- The Washington Times - Wednesday, March 21, 2001

The Federal Reserve, citing weakness in the global economy and a threat to consumers from the plummeting stock market, yesterday cut interest rates by a half point for the third time this year.
The central bank said it remains on alert since quickly moving developments could tip the sluggishly growing economy into recession.
Major banks immediately followed the Fed's reduction in two key bank-lending rates with a cut in their prime rate to 8 percent from 8.5 percent, ensuring relief will spread quickly to consumers and businesses.
Main Street business groups applauded the Fed's move as appropriate medicine that will keep consumers in the pink.
But Wall Street was sorely disappointed. Stock investors were hoping the Fed would slash rates by an unprecedented three-quarters of a percentage point, mostly to counteract the plunge in the market that has driven all the major stock indexes lower this year.
The Dow Jones Industrial Average swooned by 238 points to end at 9,721, and the Nasdaq Composite Index dropped 5 percent, or 94 points, to 1,858. Both indexes had been up slightly before the Fed's decision was announced in midafternoon.
"The financial markets have been misbehaving, throwing tantrums and hoping" for too much, said Richard Yamarone, economist with Argus Research Corp.
"This was a wise move," he said. "The Fed doesn't want to appear to be kowtowing to the equity markets" and overreacting when the economy seems to be improving, he said.
Jerry Jasinowski, president of the National Association of Manufacturers, said the Fed's action was "a major first step toward calming our economy's turbulence by enhancing corporate profits, shoring up capital spending and improving business confidence."
Mr. Yamarone said low unemployment, which has barely budged from a 30-year low near 4 percent, continues to stoke consumer spending on everything from houses to cars, producing "impressive" gains in retail and home sales this year despite a steep drop in business spending on technology equipment.
"The economy, outside the technology arena, may already have bottomed" in the last quarter of 2000, when growth dropped to a 1.1 percent rate, he said. Argus estimates that the pace of growth has picked up since then to 2 percent or more in the current quarter.
"We simply cannot have a recession without a curtailment of job growth," Mr. Yamarone said, noting that in the last five recessions the unemployment rate jumped on average by 2.5 percentage points.
Besides enjoying still-solid gains in income, consumers are getting a windfall from a spate of mortgage refinancings since the Fed started cutting rates at the beginning of the year. A shower of tax refunds also is putting more cash in their pockets.
Perhaps in an attempt to soothe frayed nerves on Wall Street, the Fed gave a nod to the markets in its statement.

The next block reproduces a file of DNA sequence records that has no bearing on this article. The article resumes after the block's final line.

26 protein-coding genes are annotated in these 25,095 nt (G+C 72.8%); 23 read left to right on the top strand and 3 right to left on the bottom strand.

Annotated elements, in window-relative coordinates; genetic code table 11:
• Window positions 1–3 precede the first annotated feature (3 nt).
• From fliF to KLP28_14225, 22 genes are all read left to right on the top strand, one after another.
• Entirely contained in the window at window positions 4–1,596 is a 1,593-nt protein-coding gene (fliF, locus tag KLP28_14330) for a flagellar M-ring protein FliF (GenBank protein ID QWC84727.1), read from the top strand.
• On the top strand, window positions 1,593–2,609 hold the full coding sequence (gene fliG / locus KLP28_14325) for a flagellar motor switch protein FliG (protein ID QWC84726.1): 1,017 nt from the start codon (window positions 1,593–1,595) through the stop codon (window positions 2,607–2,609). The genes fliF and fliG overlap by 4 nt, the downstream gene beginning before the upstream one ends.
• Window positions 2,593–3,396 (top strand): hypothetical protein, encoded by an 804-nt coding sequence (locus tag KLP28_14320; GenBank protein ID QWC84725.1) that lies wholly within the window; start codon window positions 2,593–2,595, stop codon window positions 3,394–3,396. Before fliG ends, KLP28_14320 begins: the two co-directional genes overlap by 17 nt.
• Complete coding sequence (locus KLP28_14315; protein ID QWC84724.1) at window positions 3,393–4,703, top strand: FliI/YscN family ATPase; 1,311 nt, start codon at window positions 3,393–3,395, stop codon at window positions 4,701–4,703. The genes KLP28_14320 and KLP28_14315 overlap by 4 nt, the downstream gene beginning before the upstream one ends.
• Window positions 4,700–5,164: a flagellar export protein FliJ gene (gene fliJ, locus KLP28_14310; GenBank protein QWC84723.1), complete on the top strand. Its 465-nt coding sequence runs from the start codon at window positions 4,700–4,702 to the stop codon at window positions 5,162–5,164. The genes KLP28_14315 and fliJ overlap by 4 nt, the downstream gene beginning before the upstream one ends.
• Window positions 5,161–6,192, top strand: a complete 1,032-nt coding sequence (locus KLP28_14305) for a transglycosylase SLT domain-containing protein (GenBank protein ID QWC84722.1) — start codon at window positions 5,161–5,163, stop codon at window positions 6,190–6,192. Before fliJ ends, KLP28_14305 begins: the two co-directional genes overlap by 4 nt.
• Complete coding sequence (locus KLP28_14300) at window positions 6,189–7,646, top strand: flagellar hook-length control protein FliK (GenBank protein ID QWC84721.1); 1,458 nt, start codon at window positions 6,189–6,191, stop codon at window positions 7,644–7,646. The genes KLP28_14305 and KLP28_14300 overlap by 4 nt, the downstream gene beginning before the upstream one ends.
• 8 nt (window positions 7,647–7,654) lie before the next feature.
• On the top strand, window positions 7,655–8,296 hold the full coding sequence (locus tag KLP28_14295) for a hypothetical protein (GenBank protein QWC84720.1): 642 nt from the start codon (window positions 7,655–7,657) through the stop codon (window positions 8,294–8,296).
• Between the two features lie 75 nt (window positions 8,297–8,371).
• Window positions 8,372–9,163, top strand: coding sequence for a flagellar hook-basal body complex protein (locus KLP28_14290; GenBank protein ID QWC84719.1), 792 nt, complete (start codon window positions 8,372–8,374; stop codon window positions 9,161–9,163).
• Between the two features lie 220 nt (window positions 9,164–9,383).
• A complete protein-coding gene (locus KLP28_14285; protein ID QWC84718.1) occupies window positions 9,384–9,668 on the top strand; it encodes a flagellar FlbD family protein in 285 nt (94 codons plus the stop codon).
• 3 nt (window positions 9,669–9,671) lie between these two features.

It noted that the risk of recession persists because of a collapse in business profits and investment spending that has turned into a vicious cycle dragging down stock values. The dramatic decline in stock portfolios prompted consumers to restrain their spending, the Fed said.
Main Street businesses continue to prosper as consumers spend apace, and even the smallest businesses are enjoying low interest rates and easy access to credit, said William Dunkelberg, chief economist for the National Federation of Independent Business.
"The concern of the Federal Reserve should be the real economy, not the level of the stock market," he said, pointing out that investors who put money in Nasdaq stocks in 1997 still doubled their money despite the 60 percent drop in that index in the last year.
Consumers are taking a bit of "a breather" right now after having spent themselves into debt in the last year, Mr. Dunkelberg said, but the resulting slowdown is normal and should be expected. The Fed should be careful not to overreact and risk reigniting inflation, he said.
"The issue for the Federal Reserve is whether lowering interest rates a lot will get people to buy even more cars," he said, despite already-jammed driveways.
This year's rate cuts, which doubtless will be followed by more in the spring, should suffice to "keep customers coming in the front door," he said.
Stock values will improve in coming months as the economy absorbs the "magic effect" of the rate cuts, the analysts said.
Manufacturers have been hit particularly hard by "a perfect storm" caused by high interest rates, high energy costs, an overvalued dollar and Japan's turn toward recession, Mr. Jasinowski said. "We're teetering on the edge of a recession… . The Fed is pulling us back from the brink."
This year's series of half-point rate cuts is "aggressive" by historical standards, said David Orr, chief economist with First Union Corp. But he said the Fed should have gone further because interest rates remain too high to stimulate growth.
"The longer it takes policy to become fully stimulative, the higher the risk of recession spreading from manufacturing and high tech to the rest of the economy," he said.

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